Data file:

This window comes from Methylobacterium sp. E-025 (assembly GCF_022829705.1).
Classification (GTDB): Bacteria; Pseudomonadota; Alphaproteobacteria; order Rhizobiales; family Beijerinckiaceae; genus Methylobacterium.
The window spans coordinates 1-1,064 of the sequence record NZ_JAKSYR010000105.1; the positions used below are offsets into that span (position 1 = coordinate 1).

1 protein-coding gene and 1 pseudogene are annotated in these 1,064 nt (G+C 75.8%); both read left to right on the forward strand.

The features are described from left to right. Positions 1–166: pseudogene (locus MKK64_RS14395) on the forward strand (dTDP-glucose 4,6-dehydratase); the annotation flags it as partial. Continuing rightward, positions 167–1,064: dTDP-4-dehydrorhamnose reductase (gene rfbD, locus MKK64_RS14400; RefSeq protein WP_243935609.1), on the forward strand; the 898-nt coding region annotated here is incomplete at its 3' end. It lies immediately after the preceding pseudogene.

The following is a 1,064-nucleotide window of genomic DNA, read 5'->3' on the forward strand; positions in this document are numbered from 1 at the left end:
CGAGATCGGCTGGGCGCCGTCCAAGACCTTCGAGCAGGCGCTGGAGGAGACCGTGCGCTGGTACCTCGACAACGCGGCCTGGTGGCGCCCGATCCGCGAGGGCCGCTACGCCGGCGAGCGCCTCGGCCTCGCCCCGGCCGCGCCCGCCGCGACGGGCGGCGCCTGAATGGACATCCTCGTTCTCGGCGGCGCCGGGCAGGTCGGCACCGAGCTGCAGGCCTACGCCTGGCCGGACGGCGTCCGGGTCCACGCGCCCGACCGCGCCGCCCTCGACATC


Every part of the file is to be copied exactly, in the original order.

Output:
This window comes from Methylobacterium sp. E-025 (assembly GCF_022829705.1).
Classification (GTDB): Bacteria; Pseudomonadota; Alphaproteobacteria; order Rhizobiales; family Beijerinckiaceae; genus Methylobacterium.
The window spans coordinates 1-1,064 of the sequence record NZ_JAKSYR010000105.1; the positions used below are offsets into that span (position 1 = coordinate 1).

1 protein-coding gene and 1 pseudogene are annotated in these 1,064 nt (G+C 75.8%); both read left to right on the forward strand.

The features are described from left to right. Positions 1–166: pseudogene (locus MKK64_RS14395) on the forward strand (dTDP-glucose 4,6-dehydratase); the annotation flags it as partial. Continuing rightward, positions 167–1,064: dTDP-4-dehydrorhamnose reductase (gene rfbD, locus MKK64_RS14400; RefSeq protein WP_243935609.1), on the forward strand; the 898-nt coding region annotated here is incomplete at its 3' end. It lies immediately after the preceding pseudogene.

The following is a 1,064-nucleotide window of genomic DNA, read 5'->3' on the forward strand; positions in this document are numbered from 1 at the left end:
CGAGATCGGCTGGGCGCCGTCCAAGACCTTCGAGCAGGCGCTGGAGGAGACCGTGCGCTGGTACCTCGACAACGCGGCCTGGTGGCGCCCGATCCGCGAGGGCCGCTACGCCGGCGAGCGCCTCGGCCTCGCCCCGGCCGCGCCCGCCGCGACGGGCGGCGCCTGAATGGACATCCTCGTTCTCGGCGGCGCCGGGCAGGTCGGCACCGAGCTGCAGGCCTACGCCTGGCCGGACGGCGTCCGGGTCCACGCGCCCGACCGCGCCGCCCTCGACATC